Another system proposed in order to prevent interference of pre-printed character location markings from the actual characters to be read on a document is described in U.S. Pat. No. RE.29,104, issued to David H. Shepard on Jan. 4, 1977 add entitled "Method of Scanning Documents to Read Characters Thereon Without Interference From Visible Marks on the Document Which Are Not To Be Read By the Scanner". This system utilizes a laser scanner unit adapted to scan a document. The color of the markings on the documents which are not to be read is related to the laser wavelength so that the light reflected from the markings has the same intensity as the light reflected from the document background and the presence of these pre-printed character location markings does not interfere with the reading of the characters. The laser wavelength is therefore keyed to the color of the pre-printed character location markings, and such a system would not have the ability to easily adapt to different colored pre-printed markings on numerous documents as well as to different colored pre-printed character location markings on the same document to be processed and read by an optical character recognition device.
For many applications, document processing systems also have the requirement of displaying an image of the document being processed by the system. The image may be used by an operator for verifying or correcting data read by the optical character recognition portion of the document processing system. It is desirable for the displayed image to accurately reflect the actual image of the document for use by the operator of the document processing system. The image displayed should therefore include the pre-printed character location markings which, as previously stated, interfere with the recognition process of optical character recognition devices within the document processing system. If the data presented to the optical character recognition unit is also displayed to the operator, much of the actual informational content of the document is missing, and the user of the system does not have the ability to view a true image of the document being processed. Systems have been proposed for independently capturing the image of a document and for capturing data for input to an optical character recognition device. Such a dual capture system is described in U.S. Pat. No. 4,205,780, issued to Emmett Burns et al. on June 3, 1980, and which is entitled "Document Processing System and Method". This system, like other systems utilizing optical character recognition devices require separate data catpure devices which are separately optimized for image and data capture functions.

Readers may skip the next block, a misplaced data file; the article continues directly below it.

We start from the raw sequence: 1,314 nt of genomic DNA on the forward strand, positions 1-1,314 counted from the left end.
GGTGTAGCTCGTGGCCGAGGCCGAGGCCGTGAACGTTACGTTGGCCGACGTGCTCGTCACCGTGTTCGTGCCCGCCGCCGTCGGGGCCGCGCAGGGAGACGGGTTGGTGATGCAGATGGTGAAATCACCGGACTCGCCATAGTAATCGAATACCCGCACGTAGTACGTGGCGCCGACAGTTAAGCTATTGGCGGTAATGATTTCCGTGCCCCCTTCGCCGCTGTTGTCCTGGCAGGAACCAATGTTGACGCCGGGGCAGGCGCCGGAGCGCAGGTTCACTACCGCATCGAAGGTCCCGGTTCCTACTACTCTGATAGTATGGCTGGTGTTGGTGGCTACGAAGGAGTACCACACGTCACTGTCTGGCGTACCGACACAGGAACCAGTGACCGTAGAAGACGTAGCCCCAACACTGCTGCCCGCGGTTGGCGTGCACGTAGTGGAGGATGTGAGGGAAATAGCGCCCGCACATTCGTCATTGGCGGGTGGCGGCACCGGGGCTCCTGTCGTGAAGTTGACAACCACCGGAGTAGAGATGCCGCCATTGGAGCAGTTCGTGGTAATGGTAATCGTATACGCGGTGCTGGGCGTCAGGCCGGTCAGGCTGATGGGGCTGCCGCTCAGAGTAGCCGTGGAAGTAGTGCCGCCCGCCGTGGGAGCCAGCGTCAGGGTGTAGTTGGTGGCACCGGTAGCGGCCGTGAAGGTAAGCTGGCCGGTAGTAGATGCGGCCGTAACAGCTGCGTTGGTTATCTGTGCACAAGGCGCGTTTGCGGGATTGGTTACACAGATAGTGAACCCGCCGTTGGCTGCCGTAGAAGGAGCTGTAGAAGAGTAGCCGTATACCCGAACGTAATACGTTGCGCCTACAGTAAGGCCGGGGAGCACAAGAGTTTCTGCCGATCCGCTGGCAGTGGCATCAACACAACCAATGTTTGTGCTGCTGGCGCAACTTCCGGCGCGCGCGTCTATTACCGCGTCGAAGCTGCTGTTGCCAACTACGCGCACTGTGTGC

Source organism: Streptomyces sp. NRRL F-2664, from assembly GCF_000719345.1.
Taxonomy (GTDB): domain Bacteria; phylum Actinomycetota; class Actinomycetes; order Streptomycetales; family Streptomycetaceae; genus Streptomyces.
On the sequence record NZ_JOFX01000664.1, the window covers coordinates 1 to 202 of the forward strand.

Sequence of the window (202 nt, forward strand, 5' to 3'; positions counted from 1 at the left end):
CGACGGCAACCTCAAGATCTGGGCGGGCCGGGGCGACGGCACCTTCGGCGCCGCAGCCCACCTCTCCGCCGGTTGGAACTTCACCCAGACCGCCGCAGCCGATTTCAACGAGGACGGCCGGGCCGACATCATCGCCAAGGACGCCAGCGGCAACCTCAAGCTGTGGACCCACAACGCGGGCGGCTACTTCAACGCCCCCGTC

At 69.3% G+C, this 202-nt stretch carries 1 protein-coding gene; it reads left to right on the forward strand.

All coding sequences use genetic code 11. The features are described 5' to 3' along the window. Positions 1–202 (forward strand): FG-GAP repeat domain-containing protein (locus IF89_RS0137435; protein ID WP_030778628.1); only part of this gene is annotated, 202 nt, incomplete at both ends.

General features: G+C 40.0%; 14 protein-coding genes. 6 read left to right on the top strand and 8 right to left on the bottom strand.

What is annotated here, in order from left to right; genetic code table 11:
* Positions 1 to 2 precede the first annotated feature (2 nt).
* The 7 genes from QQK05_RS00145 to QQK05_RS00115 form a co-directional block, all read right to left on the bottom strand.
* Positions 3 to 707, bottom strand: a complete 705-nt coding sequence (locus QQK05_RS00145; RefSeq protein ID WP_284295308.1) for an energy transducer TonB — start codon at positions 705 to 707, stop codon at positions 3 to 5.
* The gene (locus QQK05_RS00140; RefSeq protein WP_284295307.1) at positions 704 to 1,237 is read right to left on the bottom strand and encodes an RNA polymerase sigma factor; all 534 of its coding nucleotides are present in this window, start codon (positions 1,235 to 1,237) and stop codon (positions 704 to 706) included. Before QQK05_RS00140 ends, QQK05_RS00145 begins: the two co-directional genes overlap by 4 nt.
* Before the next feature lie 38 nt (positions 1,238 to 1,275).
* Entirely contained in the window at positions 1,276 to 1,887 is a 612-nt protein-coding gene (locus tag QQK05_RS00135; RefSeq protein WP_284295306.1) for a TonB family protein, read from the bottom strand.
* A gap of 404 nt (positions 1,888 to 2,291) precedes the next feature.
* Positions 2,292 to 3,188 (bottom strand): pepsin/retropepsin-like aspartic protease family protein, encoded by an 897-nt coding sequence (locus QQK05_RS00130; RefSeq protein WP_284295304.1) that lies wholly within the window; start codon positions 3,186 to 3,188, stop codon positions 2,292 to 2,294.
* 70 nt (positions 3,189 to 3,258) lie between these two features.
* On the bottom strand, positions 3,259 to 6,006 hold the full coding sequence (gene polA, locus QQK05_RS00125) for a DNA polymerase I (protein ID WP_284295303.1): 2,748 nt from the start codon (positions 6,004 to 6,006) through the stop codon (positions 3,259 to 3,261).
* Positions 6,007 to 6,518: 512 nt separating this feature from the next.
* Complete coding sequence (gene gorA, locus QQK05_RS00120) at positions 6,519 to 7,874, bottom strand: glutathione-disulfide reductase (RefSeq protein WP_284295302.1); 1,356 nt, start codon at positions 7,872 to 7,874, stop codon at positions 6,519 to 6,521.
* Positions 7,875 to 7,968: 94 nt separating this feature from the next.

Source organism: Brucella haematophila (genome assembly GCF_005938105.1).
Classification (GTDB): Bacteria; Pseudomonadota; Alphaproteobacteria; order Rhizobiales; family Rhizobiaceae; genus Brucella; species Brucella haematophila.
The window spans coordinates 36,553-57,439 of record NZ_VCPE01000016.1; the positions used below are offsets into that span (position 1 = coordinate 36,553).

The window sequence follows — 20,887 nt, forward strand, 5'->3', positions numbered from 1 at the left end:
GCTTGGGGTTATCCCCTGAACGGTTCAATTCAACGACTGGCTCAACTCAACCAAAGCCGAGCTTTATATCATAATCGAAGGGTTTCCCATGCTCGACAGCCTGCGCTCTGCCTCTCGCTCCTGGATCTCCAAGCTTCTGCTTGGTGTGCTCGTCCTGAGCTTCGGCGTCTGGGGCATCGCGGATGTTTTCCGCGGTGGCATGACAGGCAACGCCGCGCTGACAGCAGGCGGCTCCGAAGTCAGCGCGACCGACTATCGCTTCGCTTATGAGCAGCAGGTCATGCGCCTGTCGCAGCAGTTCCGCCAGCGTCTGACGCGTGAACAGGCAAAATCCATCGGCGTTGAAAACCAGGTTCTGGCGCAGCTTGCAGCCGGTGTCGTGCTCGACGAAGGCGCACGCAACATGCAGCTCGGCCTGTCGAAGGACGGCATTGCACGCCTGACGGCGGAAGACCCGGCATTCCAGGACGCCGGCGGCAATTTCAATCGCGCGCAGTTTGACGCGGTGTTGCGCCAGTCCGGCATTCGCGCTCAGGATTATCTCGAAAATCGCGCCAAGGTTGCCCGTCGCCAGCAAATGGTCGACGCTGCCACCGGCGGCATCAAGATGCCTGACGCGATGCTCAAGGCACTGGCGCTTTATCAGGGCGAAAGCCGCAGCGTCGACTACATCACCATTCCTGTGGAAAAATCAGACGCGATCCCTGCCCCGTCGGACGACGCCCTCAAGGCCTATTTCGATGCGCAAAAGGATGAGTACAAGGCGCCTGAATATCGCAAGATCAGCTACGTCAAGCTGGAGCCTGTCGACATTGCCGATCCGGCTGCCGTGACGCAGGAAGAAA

A need has thus arisen for a document processing system for processing documents having pre-printed character location markings which are visible to the eye, but which are "blind" to an optical character recognition device and which further displays an accurate image of the document. Such a document processing system must be capable of processing documents having numerous colors without mechanically changing optical filters as well as eliminating different colored "blind" inks on the same document. Such a document processing system further requires the ability to operate with specially prepared forms, documents, or other surfaces on which characters to be read by a character recognition device are formed in a manner such that the marks other than the true characters are rendered indistinguishable by the optical character recognition device from the background reflectance of the surface.
A need has further arisen for a document processing system having a single data lift for capturing both an image of a document and characters to be presented to an optical character recognition device. Such a system must also be programmable for recognizing different types of optical characters, be electronically changeable for the display of different types of document images as well as having a fast response time as colors change.
In accordance with the present invention, a document processing system for processing documents having data printed thereon including pre-printed markings visible to the eye and machine-readable characters is provided. The system includes a scanner for capturing the color image of the document being processed. Circuitry is provided for reducing the contrast between the pre-printed markings and the background surrounding a machine-readable character based upon the color of the pre-printed markings, such that the pre-printed markings and the background surrounding a character are not distinguishable with respect to light reflected from the document thereby generating a filtered image of the document. An optical character recognition device receives the filtered image of the document representing character information only for identifying the characters appearing on the document.
In accordance with another aspect of the present invention, a method for processing documents is provided. The method includes the step of capturing the color image of a document using a color scanner/camera. The image of the document is electronically processed. The contrast between the pre-printed markings appearing on the document and the background surrounding a machine-readable character is reduced. The filtered image is utilized by an optical character recognition device in order to identify the character.